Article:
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Cambodian Activists Released on Bail After 5 Months

  • Neou Vannarin

Meach Sovannara (C), a member of the Cambodia National Rescue Party cries next to CNRP President Sam Rainsy (L) and Deputy President Kem Sokha before a Buddhist ceremony at the CNRP office in Phnom Penh, Cambodia, April 13, 2015.

Meach Sovannara (C), a member of the Cambodia National Rescue Party cries next to CNRP President Sam Rainsy (L) and Deputy President Kem Sokha before a Buddhist ceremony at the CNRP office in Phnom Penh, Cambodia, April 13, 2015.

Eight Cambodian political activists, including monks and members of the main opposition party, were released on bail Monday after five months in detention.

The released activists include U.S. citizen Meach Sovannara and others accused of inciting an “insurrection” in July 2014, when protesters injured about 40 security guards who tried to evict them from a public park.

Speaking to journalists after the bail hearing, Choung Chou Ngy, a lawyer for the activists, stressed the court case is not over.

“The legal procedure is not over. It was just a decision to temporarily release [them] on bail. This decision is right. It provides justice for my clients because they have requested to be out for a long time," he said.

The bail was given after royal pardons were issued for 10 women housing rights activists and one monk over the weekend. The Cambodia National Rescue Party [CNRP] held a Buddhist blessing for the activists following their release.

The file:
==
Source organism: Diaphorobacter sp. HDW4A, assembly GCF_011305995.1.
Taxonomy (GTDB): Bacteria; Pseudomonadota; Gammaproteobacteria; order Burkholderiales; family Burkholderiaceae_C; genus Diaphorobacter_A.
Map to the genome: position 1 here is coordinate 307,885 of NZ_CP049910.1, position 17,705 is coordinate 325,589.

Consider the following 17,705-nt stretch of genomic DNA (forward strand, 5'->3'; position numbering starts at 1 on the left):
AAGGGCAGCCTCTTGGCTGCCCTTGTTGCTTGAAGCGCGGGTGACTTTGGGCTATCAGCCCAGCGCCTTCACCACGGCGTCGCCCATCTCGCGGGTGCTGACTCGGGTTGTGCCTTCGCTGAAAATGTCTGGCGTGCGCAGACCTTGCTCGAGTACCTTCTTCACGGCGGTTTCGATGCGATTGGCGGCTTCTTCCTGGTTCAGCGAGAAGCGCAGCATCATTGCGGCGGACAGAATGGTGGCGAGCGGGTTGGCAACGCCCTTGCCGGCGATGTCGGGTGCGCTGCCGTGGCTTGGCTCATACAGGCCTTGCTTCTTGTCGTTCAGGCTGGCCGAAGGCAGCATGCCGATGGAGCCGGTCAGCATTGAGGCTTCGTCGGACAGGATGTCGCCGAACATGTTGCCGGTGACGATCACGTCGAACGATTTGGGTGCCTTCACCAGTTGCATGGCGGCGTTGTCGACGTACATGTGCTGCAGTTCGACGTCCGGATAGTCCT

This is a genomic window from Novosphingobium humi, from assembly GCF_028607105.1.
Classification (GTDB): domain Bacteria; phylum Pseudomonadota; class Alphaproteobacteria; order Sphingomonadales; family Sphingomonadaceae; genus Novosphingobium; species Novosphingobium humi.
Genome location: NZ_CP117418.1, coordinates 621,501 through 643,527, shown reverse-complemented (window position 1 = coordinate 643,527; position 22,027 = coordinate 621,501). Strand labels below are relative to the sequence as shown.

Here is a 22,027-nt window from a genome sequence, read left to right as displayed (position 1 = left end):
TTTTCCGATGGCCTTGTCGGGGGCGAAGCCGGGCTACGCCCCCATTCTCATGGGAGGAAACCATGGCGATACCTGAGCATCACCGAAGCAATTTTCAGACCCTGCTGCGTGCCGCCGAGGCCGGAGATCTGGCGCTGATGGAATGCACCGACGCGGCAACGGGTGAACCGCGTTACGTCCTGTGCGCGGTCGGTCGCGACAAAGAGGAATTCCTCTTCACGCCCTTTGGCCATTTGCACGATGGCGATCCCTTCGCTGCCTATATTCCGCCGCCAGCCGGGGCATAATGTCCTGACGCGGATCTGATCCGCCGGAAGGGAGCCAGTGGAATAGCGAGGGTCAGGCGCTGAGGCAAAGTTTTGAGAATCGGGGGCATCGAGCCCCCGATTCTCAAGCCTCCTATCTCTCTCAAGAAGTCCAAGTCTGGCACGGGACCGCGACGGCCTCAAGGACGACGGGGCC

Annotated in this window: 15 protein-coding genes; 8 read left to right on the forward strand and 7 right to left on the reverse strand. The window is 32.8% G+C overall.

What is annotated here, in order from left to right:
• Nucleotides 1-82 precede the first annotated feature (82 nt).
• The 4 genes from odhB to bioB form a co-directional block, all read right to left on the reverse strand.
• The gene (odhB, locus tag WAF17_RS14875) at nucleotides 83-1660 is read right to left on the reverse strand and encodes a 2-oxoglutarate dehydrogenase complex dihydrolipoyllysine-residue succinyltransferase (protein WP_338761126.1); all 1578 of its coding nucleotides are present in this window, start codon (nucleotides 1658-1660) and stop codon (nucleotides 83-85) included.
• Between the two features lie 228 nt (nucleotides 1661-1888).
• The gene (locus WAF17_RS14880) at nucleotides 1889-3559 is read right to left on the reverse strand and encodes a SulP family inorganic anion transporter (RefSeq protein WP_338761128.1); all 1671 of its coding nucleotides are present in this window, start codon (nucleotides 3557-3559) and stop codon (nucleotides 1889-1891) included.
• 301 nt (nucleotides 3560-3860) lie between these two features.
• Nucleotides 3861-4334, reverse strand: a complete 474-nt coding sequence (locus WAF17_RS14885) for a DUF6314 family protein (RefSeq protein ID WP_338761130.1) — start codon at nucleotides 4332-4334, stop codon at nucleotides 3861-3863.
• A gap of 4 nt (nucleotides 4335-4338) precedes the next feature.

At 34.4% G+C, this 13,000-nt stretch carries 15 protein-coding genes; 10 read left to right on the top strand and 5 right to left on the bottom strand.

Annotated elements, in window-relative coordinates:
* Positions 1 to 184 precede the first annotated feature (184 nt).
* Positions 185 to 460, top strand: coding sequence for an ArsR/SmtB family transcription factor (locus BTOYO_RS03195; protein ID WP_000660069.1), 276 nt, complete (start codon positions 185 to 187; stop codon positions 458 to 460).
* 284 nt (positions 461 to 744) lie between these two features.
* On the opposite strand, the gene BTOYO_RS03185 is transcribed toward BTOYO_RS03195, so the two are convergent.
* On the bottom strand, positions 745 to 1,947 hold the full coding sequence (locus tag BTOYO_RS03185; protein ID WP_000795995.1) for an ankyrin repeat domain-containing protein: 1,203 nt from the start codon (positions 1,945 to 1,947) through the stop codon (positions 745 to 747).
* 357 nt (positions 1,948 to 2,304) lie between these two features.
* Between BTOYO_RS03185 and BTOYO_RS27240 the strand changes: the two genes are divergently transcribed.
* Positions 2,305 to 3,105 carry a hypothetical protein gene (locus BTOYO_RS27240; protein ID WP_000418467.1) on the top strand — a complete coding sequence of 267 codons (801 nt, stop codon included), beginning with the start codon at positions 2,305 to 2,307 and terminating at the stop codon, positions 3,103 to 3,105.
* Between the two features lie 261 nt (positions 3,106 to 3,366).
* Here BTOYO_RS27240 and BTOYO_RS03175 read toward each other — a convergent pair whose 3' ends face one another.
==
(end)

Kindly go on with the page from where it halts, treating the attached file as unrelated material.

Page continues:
Nget Khun, a 76-year-old activist who received one of the royal pardons, said she should not have been arrested in the first place. She had been protesting the flooding of her neighborhood and was asking for help from City Hall.

“I am not happy, because I have not done anything wrong, but they arrested and imprisoned me,' she said. "That was because my house was flooded and I came to ask city hall to pump out the sewage.”

The releases follow political negotiations over a new National Election Committee, which officially started its work on Monday.

The CNRP and the ruling Cambodian People’s Party came to a deal last week on a reorganization of the National Election Committee, a key electoral reform for the opposition.

This report was produced in collaboration with the VOA Khmer service.

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